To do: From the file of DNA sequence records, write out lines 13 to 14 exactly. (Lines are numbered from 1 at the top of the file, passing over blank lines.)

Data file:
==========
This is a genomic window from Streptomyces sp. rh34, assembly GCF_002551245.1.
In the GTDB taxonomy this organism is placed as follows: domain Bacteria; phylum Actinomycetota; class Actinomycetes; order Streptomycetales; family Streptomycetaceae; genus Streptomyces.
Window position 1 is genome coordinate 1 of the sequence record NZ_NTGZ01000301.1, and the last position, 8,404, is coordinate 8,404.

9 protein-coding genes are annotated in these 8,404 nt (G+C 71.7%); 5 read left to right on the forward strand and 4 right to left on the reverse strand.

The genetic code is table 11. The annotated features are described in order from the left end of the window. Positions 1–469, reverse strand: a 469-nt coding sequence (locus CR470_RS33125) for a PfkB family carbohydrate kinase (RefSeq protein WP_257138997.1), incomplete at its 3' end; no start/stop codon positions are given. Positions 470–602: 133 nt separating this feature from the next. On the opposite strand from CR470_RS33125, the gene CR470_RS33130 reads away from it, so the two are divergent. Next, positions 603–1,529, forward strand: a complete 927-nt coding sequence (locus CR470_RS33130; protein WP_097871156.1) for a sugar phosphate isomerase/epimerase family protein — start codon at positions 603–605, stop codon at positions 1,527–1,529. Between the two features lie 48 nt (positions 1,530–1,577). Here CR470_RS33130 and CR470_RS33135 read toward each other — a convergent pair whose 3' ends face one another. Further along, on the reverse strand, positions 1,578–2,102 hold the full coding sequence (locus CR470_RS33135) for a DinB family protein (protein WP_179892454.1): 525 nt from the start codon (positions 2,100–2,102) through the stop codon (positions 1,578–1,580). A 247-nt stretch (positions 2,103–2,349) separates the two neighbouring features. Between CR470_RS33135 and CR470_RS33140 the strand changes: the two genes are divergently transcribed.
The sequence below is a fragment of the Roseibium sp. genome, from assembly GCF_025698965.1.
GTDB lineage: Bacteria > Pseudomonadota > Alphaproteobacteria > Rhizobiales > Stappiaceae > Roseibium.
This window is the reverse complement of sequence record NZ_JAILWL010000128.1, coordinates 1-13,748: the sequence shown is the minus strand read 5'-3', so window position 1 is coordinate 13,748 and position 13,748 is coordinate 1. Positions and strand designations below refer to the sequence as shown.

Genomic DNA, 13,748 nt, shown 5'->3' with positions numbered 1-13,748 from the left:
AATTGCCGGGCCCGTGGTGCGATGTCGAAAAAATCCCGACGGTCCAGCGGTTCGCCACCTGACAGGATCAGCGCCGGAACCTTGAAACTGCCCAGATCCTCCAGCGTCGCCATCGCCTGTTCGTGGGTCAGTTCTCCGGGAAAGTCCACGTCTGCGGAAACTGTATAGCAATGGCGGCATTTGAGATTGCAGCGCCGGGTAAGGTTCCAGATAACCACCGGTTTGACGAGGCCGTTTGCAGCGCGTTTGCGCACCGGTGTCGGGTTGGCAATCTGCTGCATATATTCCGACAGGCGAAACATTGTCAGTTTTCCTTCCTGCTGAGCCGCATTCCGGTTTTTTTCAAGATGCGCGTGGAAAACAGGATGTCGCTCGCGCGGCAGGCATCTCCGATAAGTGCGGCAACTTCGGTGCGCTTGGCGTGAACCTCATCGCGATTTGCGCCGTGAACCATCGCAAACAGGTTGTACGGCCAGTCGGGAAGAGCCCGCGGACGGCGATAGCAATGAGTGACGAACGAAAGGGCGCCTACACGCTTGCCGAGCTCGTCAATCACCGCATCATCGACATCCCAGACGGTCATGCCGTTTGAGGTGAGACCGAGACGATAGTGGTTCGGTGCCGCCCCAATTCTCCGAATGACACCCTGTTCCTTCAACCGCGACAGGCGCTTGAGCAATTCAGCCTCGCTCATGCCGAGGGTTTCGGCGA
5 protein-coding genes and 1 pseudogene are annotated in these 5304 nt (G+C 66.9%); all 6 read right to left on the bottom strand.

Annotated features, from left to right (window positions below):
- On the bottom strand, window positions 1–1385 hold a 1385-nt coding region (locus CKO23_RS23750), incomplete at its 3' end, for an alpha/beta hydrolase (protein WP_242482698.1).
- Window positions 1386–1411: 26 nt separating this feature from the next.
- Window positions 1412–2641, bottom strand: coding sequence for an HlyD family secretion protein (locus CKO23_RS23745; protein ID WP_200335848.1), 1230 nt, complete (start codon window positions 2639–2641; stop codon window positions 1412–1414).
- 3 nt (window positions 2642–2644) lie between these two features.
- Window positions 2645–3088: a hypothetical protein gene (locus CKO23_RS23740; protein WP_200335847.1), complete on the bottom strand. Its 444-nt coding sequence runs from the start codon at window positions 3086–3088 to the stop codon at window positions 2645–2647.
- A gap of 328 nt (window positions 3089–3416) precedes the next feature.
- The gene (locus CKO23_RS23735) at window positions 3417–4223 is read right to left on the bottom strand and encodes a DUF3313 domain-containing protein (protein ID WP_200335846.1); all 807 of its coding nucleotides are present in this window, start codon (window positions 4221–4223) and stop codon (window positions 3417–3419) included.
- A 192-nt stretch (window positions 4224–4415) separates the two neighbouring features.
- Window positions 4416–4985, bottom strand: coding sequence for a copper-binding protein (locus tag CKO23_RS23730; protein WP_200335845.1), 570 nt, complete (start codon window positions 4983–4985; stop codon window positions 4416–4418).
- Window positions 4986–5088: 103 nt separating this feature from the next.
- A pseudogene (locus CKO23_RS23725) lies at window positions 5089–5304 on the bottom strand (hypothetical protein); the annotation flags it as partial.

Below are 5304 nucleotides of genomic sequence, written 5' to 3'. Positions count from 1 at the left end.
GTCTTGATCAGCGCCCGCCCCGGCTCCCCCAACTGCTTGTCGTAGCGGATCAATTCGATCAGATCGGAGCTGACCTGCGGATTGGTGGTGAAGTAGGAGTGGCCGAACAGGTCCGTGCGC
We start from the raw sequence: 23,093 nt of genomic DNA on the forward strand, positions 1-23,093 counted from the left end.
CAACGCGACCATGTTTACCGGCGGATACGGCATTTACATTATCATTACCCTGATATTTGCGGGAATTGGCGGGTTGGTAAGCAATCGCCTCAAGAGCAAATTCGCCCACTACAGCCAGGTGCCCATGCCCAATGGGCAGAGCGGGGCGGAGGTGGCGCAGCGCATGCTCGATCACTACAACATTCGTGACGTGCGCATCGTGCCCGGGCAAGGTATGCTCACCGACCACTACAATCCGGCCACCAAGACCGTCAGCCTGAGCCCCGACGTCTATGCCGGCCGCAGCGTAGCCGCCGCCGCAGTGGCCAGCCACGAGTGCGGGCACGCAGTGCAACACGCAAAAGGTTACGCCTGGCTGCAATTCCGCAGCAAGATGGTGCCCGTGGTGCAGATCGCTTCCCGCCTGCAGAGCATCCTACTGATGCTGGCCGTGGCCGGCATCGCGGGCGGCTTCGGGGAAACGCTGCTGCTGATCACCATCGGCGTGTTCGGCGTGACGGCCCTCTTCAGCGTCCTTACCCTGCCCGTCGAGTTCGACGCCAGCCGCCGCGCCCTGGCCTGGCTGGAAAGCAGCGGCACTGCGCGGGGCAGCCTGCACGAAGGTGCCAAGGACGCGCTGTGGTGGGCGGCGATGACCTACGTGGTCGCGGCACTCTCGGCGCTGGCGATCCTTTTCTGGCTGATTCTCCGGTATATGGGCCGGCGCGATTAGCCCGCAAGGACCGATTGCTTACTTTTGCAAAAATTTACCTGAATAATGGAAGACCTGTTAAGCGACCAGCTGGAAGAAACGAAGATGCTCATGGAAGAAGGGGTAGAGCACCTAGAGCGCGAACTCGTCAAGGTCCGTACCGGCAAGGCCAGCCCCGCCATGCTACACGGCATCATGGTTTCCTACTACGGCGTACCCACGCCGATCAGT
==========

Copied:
- On the bottom strand, window positions 1–1385 hold a 1385-nt coding region (locus CKO23_RS23750), incomplete at its 3' end, for an alpha/beta hydrolase (protein WP_242482698.1).
- Window positions 1386–1411: 26 nt separating this feature from the next.